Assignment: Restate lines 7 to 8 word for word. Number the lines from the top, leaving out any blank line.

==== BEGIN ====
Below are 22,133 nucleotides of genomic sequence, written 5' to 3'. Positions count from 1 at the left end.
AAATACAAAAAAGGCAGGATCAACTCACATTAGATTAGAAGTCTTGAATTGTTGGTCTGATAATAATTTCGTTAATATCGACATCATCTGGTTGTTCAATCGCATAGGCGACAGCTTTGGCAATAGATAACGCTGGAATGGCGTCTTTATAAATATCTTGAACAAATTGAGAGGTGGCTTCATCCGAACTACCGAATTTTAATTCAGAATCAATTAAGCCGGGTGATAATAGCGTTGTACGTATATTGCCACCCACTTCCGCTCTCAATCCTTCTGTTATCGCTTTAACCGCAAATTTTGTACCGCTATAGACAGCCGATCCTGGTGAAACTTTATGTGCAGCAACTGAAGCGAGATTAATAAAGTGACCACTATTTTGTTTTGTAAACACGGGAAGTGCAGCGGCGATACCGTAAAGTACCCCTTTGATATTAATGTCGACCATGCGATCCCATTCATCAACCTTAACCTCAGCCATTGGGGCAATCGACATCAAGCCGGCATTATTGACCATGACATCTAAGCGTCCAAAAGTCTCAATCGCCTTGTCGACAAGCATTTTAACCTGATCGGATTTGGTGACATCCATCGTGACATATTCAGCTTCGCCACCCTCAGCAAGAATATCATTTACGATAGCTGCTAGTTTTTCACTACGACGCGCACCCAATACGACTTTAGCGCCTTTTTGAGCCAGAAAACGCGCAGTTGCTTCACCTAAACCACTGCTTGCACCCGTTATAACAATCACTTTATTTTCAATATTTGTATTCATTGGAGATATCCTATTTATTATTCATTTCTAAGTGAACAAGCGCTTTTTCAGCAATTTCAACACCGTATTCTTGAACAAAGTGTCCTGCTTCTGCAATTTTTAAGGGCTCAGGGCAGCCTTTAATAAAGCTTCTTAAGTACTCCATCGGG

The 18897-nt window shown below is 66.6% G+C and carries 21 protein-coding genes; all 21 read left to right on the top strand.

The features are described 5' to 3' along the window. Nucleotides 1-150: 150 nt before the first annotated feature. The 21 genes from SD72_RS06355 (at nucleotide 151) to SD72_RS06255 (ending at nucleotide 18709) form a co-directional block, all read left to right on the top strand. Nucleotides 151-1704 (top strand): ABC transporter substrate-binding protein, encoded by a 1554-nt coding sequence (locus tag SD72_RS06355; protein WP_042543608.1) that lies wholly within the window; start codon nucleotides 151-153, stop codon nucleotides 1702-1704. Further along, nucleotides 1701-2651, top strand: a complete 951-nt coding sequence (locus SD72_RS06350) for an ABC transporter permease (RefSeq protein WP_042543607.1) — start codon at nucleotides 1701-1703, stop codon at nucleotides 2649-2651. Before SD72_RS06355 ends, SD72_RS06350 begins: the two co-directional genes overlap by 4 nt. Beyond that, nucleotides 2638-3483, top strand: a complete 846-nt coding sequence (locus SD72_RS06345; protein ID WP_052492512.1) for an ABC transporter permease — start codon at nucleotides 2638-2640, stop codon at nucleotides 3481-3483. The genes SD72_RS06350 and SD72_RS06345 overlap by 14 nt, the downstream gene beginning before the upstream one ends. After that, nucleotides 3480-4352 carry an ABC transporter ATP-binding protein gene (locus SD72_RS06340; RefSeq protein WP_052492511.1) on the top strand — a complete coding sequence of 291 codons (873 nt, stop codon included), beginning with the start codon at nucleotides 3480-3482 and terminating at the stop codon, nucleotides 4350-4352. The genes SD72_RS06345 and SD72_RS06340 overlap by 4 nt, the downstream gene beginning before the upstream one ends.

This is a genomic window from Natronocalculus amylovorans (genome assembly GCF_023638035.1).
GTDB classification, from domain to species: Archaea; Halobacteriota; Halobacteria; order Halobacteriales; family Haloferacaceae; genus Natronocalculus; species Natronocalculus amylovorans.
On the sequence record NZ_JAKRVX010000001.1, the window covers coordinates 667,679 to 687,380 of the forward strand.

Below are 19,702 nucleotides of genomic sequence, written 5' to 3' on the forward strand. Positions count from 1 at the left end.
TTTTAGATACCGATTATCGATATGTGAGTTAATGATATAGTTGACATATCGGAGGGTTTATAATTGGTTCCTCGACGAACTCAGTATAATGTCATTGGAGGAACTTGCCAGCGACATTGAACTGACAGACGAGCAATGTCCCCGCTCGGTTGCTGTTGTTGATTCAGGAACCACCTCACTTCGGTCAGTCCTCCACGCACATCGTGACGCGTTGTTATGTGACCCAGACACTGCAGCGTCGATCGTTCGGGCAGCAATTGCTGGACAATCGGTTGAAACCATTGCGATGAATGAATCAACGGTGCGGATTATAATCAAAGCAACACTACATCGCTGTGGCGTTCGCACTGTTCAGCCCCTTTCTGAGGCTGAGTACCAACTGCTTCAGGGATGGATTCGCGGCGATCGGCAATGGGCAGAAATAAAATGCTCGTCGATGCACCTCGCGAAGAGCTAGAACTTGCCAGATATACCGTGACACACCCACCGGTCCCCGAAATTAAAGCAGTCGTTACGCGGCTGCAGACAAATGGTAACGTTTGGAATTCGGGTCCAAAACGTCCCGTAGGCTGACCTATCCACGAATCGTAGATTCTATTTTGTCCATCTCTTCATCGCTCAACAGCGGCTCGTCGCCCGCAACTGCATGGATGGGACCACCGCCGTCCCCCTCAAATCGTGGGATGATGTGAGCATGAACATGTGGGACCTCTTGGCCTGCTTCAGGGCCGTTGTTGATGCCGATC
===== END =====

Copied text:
On the sequence record NZ_JAKRVX010000001.1, the window covers coordinates 667,679 to 687,380 of the forward strand.

Below are 19,702 nucleotides of genomic sequence, written 5' to 3' on the forward strand. Positions count from 1 at the left end.